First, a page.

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dc.contributor.authorWatson-Wolfe, Kelly
dc.descriptionUniversity of Maryland, Baltimore. Doctor of Nursing Practice Scholarly Project
dc.description.abstractApproximately 25% of all nursing home residents take antipsychotics for behavioral disturbances, despite limited efficacy and warnings against their use. The purpose of this quality improvement project was to test the utility of an educational in-service to facilitate the appropriate use of antipsychotics for nursing home residents with dementia. A single group pre/post design targeting the reduction of antipsychotic medications in older adults was guided by Rogers’ Diffusion of Innovations theory. Descriptive analyses were done to evaluate antipsychotic use and supporting documentation at baseline and 2 months following an educational intervention that focused on appropriate antipsychotic use, documentation requirements and non-pharmacologic interventions. The prescribing rate for antipsychotics showed a reduction from 20.3% to 15.4% and nursing documentation of non-pharmacological interventions increased from 16.7% to 75%. Assuring appropriate use of antipsychotics is currently mandated and is consistent with high quality, patient centered care. This simple, yet individualized educational intervention and assessment can serve as a model for use in other long term care facilities.en_US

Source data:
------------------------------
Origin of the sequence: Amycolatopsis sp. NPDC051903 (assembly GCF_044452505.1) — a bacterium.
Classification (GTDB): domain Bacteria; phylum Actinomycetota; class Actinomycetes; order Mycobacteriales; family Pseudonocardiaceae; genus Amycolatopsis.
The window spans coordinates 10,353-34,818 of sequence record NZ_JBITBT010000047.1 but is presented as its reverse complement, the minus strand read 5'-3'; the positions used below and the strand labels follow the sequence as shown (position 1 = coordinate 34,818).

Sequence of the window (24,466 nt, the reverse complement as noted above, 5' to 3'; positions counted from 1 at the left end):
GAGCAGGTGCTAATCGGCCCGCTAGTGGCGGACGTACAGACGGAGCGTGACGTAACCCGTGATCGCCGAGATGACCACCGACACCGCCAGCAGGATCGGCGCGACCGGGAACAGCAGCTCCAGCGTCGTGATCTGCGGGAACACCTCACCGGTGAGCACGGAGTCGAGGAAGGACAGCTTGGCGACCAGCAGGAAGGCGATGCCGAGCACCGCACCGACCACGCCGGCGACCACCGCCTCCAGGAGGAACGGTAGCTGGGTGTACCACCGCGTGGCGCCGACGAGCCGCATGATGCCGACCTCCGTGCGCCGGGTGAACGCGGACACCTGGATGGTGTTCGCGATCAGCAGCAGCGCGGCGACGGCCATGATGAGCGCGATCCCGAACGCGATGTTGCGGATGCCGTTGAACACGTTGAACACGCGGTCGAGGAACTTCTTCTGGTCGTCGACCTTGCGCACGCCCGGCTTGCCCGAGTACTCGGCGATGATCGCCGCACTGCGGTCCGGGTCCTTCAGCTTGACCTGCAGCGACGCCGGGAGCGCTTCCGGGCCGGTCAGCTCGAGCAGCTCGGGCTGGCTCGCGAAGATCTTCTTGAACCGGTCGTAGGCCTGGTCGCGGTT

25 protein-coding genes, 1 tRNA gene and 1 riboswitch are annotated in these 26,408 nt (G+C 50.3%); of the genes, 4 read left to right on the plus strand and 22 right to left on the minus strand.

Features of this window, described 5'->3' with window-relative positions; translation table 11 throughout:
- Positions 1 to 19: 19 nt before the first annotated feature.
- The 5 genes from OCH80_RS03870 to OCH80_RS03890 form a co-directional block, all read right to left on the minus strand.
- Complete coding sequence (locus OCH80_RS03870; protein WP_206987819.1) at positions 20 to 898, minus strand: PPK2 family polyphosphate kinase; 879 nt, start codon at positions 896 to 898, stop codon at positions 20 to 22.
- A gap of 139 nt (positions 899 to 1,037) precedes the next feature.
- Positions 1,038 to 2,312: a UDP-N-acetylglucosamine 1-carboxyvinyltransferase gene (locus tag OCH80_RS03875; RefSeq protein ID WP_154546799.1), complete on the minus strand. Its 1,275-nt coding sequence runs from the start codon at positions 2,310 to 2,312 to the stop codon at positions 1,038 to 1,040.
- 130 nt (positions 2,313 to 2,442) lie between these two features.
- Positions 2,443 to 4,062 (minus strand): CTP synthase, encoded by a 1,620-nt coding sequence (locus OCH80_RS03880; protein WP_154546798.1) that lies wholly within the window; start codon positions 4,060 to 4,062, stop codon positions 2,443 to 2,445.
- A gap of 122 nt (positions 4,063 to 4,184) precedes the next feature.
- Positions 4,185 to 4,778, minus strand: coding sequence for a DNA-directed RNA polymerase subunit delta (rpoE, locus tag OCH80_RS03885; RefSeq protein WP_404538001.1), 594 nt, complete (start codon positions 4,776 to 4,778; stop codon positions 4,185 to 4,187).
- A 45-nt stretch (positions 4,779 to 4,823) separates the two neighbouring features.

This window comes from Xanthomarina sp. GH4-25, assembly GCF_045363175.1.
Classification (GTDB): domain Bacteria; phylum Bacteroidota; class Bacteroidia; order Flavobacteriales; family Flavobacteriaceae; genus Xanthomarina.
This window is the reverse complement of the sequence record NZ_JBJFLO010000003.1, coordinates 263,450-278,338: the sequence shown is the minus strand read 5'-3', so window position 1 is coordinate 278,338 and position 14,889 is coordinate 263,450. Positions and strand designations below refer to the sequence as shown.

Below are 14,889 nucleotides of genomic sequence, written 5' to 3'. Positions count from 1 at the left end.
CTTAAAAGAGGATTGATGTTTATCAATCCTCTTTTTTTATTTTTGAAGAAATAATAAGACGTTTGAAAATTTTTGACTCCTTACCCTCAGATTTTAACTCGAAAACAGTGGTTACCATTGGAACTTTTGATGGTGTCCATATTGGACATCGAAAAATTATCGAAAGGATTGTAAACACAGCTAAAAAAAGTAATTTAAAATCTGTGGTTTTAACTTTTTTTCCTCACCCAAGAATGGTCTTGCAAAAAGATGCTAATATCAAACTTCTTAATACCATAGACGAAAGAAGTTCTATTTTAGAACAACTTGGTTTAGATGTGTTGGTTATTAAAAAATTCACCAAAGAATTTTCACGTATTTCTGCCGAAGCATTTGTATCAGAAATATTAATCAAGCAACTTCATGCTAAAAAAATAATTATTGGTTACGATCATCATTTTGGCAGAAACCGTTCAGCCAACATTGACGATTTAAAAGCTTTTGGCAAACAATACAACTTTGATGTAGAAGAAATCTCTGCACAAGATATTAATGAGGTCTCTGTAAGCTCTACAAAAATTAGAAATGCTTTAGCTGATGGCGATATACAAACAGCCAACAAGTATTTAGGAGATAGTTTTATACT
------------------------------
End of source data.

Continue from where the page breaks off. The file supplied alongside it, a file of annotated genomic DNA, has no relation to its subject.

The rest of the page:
dc.subject.meshLong-Term Care--methodsen_US
dc.subject.meshAntipsychotic Agents--administration & dosageen_US
dc.titleApplication of the "Antipsychotic Use in Dementia Assessment" Audit Tool to Facilitate Appropriate Antipsychotic Use in Long Term Care Residents with Dementiaen_US
dc.typeDNP Projecten_US
dc.description.urinameFull Texten_US

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